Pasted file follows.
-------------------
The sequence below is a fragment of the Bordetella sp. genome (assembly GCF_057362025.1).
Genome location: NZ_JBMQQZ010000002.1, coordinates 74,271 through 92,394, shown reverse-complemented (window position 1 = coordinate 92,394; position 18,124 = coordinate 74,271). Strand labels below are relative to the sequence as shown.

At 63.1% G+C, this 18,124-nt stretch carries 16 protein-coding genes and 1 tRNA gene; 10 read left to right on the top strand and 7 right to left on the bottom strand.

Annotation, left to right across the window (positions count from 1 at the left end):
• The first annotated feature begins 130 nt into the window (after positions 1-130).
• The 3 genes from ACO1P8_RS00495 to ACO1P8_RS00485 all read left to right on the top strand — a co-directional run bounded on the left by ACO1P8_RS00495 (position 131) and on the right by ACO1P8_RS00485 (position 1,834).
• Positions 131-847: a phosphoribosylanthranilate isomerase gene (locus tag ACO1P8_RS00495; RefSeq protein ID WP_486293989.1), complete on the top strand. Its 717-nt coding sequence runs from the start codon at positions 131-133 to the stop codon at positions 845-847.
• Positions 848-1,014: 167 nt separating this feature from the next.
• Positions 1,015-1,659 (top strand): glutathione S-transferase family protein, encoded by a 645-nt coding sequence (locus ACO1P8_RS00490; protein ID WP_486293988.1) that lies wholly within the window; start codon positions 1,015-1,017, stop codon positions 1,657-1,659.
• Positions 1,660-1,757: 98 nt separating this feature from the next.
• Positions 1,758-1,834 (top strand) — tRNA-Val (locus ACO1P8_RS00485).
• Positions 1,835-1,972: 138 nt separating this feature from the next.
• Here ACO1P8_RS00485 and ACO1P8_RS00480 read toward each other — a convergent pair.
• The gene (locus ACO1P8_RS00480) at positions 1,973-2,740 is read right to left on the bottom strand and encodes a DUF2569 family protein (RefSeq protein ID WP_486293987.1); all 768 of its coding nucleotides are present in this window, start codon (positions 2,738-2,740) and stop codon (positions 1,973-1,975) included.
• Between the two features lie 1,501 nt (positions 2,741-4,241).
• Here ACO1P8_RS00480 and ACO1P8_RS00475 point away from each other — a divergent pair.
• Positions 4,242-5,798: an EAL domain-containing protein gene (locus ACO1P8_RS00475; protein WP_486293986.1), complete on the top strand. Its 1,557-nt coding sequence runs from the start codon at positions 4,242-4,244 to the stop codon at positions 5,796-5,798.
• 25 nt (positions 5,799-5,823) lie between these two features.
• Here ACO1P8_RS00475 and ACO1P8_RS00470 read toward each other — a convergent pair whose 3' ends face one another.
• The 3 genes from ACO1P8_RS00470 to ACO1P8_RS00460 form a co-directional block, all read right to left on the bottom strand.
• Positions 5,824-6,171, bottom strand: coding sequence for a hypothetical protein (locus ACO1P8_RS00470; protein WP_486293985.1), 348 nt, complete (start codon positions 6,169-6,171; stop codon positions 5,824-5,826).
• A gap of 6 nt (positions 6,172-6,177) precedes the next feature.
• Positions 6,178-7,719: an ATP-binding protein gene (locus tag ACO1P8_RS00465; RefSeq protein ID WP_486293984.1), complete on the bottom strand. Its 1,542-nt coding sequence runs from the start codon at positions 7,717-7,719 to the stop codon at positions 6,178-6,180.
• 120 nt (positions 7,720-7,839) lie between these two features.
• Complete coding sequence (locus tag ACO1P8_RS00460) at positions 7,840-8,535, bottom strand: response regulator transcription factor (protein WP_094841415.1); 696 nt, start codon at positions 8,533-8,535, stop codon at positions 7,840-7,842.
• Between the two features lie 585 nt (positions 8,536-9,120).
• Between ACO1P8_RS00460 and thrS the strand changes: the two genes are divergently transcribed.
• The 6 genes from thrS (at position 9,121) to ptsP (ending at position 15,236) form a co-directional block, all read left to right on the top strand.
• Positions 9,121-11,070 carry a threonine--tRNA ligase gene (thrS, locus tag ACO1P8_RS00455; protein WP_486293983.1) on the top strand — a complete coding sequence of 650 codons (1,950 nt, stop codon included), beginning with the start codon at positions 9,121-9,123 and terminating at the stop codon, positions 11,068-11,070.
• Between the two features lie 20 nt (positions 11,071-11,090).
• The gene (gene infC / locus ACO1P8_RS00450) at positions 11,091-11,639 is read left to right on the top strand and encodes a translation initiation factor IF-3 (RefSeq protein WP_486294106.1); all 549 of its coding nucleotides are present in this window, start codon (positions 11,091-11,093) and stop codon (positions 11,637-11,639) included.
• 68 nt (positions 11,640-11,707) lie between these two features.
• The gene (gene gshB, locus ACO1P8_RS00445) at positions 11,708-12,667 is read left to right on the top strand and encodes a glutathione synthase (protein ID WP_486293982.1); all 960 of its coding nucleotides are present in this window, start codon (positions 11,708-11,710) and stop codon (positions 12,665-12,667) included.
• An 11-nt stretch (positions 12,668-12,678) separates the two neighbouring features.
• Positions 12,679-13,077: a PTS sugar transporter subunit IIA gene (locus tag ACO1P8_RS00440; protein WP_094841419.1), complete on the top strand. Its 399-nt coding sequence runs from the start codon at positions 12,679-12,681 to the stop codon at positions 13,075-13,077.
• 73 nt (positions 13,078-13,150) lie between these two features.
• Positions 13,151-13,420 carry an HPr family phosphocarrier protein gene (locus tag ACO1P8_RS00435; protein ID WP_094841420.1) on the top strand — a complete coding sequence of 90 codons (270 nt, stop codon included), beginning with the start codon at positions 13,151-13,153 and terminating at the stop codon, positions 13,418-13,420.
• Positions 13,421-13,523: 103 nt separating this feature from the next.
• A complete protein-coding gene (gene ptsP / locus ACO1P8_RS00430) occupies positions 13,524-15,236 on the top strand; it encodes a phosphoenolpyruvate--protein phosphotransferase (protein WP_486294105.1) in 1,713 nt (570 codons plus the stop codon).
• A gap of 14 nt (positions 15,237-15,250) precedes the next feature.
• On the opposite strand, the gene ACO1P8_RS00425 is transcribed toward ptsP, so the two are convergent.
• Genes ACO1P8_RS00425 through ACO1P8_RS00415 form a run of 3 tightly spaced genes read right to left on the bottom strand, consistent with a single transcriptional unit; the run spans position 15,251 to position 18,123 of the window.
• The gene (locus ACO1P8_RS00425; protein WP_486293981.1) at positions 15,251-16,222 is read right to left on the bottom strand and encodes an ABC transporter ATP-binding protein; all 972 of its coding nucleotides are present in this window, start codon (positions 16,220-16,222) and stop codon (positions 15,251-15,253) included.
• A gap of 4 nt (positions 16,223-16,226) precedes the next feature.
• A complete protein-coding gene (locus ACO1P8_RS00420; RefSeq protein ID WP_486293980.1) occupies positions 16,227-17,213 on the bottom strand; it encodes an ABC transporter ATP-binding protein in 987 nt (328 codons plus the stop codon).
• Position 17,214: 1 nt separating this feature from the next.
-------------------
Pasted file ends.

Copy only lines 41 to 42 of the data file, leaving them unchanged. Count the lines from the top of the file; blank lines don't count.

• On the opposite strand, the gene ACO1P8_RS00425 is transcribed toward ptsP, so the two are convergent.
• Genes ACO1P8_RS00425 through ACO1P8_RS00415 form a run of 3 tightly spaced genes read right to left on the bottom strand, consistent with a single transcriptional unit; the run spans position 15,251 to position 18,123 of the window.